even down to cosmic rays (there are open bugs in cisco equipment with background radiation and em interference as known causes)

    2. cyberdemon Silver badge

      Re: Error detection

      Nah, they'll just hide the errors under layer upon inscrutable layer of neural network, and a few arithmetic glitches will probably benefit the model as a whole.

      So instead of being a function of its input and training data, and coming to a conclusion like "black person == criminal" it will say something like "bork bork bork, today's unperson of the day is.. Richard Buttleoyce"

      1. SCP

        Re: Error detection

        Perhaps it should be a

        +++Divide By Cucumber Error. Please Reinstall Universe And Reboot +++


    3. Natalie Gritpants Jr Silver badge

      Re: Error detection

      You can configure some ARM cores this way and crash on disagreement. Doubles your power consumption and chip area though.

      1. John Robson Silver badge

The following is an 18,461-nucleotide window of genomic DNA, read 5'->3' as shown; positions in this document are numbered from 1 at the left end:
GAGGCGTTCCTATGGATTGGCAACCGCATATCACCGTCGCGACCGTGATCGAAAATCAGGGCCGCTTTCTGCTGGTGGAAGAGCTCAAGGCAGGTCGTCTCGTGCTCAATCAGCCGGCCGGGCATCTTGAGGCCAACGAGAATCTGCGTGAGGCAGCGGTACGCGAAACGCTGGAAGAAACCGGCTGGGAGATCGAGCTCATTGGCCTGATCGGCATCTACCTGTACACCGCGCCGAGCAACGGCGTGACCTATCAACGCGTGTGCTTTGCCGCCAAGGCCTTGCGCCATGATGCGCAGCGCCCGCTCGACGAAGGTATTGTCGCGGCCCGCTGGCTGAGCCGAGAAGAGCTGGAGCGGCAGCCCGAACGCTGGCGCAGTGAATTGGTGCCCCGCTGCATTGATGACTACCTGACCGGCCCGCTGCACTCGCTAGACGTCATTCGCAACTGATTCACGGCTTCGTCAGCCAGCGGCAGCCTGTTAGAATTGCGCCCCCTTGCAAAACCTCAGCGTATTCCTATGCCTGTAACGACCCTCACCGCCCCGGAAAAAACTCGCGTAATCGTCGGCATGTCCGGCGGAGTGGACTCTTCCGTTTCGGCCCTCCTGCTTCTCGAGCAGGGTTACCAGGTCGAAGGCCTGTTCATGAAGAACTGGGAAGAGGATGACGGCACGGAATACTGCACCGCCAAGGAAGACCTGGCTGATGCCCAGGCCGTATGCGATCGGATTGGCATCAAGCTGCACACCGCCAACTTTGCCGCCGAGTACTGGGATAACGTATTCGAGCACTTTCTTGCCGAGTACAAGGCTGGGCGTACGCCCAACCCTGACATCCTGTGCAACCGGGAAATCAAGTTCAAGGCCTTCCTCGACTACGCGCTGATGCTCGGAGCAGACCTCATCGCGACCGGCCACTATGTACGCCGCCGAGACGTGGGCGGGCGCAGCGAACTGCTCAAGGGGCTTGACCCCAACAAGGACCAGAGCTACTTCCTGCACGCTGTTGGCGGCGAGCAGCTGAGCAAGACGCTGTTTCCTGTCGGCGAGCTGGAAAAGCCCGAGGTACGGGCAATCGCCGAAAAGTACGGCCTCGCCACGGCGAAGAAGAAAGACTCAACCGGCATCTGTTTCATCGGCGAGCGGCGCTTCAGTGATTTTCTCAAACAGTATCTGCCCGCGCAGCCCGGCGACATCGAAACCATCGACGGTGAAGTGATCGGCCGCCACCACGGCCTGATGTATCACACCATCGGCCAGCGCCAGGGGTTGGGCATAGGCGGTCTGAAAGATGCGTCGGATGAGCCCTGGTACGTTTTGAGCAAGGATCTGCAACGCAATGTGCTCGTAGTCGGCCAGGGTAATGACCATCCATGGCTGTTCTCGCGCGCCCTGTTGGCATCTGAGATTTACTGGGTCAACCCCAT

Re: Error detection

        Depends on what's happening - it sounds like this is an issue with specific cpus/cores occasionally.

        In which case you only need to halve your processor speed periodically throughout life to pick up any discrepancies.

        1. bombastic bob Silver badge

          Re: Error detection

          I dunno about half speed... but certainly limit the operating temperature.

          more than likely it's caused by running at higher than average temperatures (that are still below the limit) which cause an increase in hole/electron migration within the gates [from entropy] and they become weakened and occasionally malfunction...

          (at higher temperatures, entropy is higher, and therefore migration as well)

          I'm guessing that these malfunctioning devices had been run at very high temperatures, almost continuously, for a long period of time [years even]. Even though the chip spec allows temperatures to be WAY hotter than they usually run at, it's probably not a good idea to LET this happen in order to save money on cooling systems (or for any other reason related to this).

          On several occasions I've seen overheated devices malfunction [requiring replacement]. In some cases it was due to bad manufacturing practices (an entire run of bad boards with dead CPUs). I would expect that repeated exposure to maximum temperatures over a long period of time would eventually have the same effect.

    4. SCP